Introduction to Psychology/Abnormal Psychology

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Abnormal psychology is the study of abnormal behavior in order to describe, predict, explain, and change abnormal patterns of functioning. Abnormal psychology studies the nature of psychopathology and its causes, and this knowledge is applied in clinical psychology to treating patients with psychological disorders.

The names and classifications of these disorders are listed in the Diagnostic and Statistical Manual of Mental Disorders (DSM). The DSM is intended to be applicable in a wide array of contexts and used by clinicians and researchers of many different orientations (e.g., biological, psychodynamic, cognitive, behavioral, interpersonal, family/systems). The DSM is currently in its Fifth Edition (DSM-5) and has been designed for use across clinical settings (inpatient, outpatient, partial hospital, consultation-liaison, clinic, private practice, and primary care), with community populations.

Introduction[edit | edit source]

Problems of Anxiety and Mood[edit | edit source]

  1. Anxiety Disorders
  2. Stress Disorders
  3. Somatoform and Dissociative Disorders
  4. Mood Disorders
  5. Suicide

Problems of the Mind and Body[edit | edit source]

  1. Eating Disorders
  2. Substance-Related Disorders
  3. Sexual Disorders and Gender Identity Disorder

Problems of Psychosis and the Cognitive Function[edit | edit source]

  1. Schizophrenia

Life-Span Problems[edit | edit source]

  1. Personality Disorders
  2. Disorders of Childhood and Adolescence
  3. Disorders of Aging and Cognition

Conclusion[edit | edit source]

One disorder that has attracted a great deal of attention is Autism or the Autism Spectrum of Disorders.

Autism spectrum disorders include five specific diagnostic categories: Autism, Asperger's Syndrome, Rhett’s syndrome, Childhood Disintegrative Disorder and Pervasive Developmental Disorder Not Otherwise Specified. These disorders have different criteria as found in the DSM IV, however, they fall under a spectrum of disorders that are developmental, usually presenting symptoms by the age of 3, with impairment in the following areas: 1) communication, 2) social functioning, and 3) restricted or repetitive interests, activities or stereotyped behavior.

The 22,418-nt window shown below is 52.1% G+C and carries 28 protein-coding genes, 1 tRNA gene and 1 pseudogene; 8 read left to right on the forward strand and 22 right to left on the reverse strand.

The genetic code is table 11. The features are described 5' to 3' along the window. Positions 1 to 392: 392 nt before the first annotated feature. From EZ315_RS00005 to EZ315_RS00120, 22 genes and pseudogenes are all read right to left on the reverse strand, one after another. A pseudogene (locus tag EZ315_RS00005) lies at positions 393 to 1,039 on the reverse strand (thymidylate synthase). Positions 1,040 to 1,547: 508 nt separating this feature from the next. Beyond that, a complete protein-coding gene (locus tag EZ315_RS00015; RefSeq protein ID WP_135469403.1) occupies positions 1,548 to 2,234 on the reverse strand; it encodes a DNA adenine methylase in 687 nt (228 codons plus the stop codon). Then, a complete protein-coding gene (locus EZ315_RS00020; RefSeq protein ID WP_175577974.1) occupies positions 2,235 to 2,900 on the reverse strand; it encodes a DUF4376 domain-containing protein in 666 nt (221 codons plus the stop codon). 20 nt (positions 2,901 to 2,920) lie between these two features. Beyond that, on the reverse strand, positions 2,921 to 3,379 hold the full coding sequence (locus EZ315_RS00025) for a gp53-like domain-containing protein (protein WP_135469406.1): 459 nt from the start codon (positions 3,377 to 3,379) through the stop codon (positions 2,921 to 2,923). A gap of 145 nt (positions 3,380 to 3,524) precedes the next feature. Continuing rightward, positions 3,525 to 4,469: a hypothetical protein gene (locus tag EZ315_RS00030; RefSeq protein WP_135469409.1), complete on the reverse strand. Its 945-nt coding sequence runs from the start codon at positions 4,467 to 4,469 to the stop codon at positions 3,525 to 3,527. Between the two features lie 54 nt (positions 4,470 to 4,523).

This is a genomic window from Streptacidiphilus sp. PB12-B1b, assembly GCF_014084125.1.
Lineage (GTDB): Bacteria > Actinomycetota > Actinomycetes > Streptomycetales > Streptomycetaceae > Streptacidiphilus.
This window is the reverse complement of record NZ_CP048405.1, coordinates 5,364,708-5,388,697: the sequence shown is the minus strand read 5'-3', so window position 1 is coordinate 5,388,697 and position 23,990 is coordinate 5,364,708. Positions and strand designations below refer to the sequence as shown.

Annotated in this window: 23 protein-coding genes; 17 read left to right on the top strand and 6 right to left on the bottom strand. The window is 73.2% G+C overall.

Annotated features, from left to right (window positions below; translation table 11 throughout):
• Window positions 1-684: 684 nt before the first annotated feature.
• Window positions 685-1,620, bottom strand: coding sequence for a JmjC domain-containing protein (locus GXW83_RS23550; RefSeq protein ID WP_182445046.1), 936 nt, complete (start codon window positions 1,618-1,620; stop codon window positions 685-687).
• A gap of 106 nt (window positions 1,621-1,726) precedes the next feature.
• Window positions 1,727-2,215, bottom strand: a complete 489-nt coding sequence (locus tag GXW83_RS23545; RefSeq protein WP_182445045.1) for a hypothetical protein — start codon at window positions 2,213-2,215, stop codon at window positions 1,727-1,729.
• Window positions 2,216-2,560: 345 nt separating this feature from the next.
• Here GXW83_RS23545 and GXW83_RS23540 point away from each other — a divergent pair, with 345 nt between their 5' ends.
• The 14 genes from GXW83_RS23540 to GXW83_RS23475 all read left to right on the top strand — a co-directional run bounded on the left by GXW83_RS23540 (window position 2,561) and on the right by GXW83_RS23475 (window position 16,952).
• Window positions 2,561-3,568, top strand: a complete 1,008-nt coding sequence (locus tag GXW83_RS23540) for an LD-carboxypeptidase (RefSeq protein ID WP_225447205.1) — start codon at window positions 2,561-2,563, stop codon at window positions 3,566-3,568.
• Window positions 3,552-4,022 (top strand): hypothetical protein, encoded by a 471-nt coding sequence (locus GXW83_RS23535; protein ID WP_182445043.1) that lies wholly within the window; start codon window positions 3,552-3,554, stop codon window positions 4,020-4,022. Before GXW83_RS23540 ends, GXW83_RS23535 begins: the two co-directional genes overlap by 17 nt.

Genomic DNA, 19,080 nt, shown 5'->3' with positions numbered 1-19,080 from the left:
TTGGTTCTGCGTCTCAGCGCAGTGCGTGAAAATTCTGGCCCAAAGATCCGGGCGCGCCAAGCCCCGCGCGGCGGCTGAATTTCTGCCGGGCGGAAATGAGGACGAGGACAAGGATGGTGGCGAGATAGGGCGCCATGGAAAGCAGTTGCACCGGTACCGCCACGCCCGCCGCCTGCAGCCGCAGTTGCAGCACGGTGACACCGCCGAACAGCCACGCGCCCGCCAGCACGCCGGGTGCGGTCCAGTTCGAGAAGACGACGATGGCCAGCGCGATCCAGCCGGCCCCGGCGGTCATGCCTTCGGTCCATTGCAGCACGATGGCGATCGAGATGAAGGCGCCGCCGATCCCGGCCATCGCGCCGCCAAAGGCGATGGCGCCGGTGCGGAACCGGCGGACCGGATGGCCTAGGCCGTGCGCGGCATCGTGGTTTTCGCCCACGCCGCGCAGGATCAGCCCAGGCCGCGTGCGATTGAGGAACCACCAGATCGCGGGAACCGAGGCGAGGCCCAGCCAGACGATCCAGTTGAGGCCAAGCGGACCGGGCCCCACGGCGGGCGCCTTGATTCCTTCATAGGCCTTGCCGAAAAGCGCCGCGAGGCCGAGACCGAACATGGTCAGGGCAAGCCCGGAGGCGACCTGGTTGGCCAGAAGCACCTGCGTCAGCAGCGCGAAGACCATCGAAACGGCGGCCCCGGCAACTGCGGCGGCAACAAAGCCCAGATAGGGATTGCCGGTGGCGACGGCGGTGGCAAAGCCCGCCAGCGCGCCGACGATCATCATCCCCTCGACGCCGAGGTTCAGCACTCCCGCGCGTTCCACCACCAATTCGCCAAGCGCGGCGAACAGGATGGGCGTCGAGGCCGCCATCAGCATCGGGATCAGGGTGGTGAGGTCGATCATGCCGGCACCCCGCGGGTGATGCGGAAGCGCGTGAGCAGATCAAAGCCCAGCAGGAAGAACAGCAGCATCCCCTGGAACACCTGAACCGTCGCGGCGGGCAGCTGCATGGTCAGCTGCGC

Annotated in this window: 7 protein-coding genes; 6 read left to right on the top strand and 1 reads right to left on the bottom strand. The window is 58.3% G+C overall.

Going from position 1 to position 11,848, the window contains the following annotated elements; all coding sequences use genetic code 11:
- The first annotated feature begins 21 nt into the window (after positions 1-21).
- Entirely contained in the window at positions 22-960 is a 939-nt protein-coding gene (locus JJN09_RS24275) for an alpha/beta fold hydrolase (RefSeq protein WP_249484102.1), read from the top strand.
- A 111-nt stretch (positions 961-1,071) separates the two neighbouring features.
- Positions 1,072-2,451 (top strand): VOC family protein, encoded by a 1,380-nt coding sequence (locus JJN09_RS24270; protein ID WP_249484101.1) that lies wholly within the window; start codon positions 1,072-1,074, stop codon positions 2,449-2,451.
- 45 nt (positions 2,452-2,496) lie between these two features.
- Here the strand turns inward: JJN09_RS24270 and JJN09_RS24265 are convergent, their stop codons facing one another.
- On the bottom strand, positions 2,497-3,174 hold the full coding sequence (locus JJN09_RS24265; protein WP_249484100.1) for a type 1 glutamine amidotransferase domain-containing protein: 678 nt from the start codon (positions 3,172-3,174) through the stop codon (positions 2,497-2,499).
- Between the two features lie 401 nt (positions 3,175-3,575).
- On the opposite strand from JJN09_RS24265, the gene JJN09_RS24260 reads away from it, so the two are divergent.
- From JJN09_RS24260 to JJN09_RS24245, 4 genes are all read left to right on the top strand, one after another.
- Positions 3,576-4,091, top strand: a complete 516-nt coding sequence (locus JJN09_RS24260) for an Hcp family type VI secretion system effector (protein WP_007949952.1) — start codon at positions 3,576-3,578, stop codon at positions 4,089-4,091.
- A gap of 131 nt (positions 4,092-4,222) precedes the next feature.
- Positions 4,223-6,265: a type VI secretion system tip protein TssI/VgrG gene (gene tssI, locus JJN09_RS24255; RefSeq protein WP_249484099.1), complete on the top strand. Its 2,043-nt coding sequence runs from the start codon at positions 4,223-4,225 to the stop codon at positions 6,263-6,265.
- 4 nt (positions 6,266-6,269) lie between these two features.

Autism occurs in as many as 1 in 500 people with boys affected about 4 times as often as girls. It is the fastest growing category within special education. The causes are unknown, but it appears that there is a biological disorder in the form of abnormal brain development, structure and/or neurochemistry.

Most supported by research as effective are the use of early identification and interventions, specialized and individualized education, interventions with behavioral or applied behavior analysis approaches and other methods supported by well designed and peer reviewed research. Medications can be helpful for some symptom management, as well. Avoid basing your beliefs on celebrities with T.V. exposure, gurus and pundits with claims of miraculous cures or unconventional points of view who bypass the research peer review process or who fail to withstand it.

Some programs using behavioral approaches: *ABA, TEACCH, LEAP


Heward, W.L. (2006). Exceptional Children: An Introduction to Special Education (8th Ed.). Upper Saddle River, NJ: Pearson Education. (referencing the Diagnostic and statistical manual of mental disorders criteria)

This site is maintained by Dr. Stephen Barrett, MD, focusing on pseudoscience, unproven claims, and quackery.

Articles about scientific findings related to autism, including the following:

“ScienceDaily (Jun. 23, 2007) describes an interactive computer software program called FaceSay™ shown to improve the ability of children with autism spectrum disorders (ASD) to recognize faces, facial expressions and emotions, according to the results of a study conducted by psychologists at the University of Alabama at Birmingham (UAB).”

“ScienceDaily (Mar. 5, 2008) — describes the use of "virtual peers" or animated life-sized children that simulate the behaviors and conversation of typically developing children to teach children with autism skills.”

“ScienceDaily (Apr. 4, 2007) — Emerging genetic research may help scientists recognize children with autism at a younger and potentially treatable age, according to an editorial in the April issue of Archives of Pediatrics & Adolescent Medicine, one of the JAMA/Archives journals.”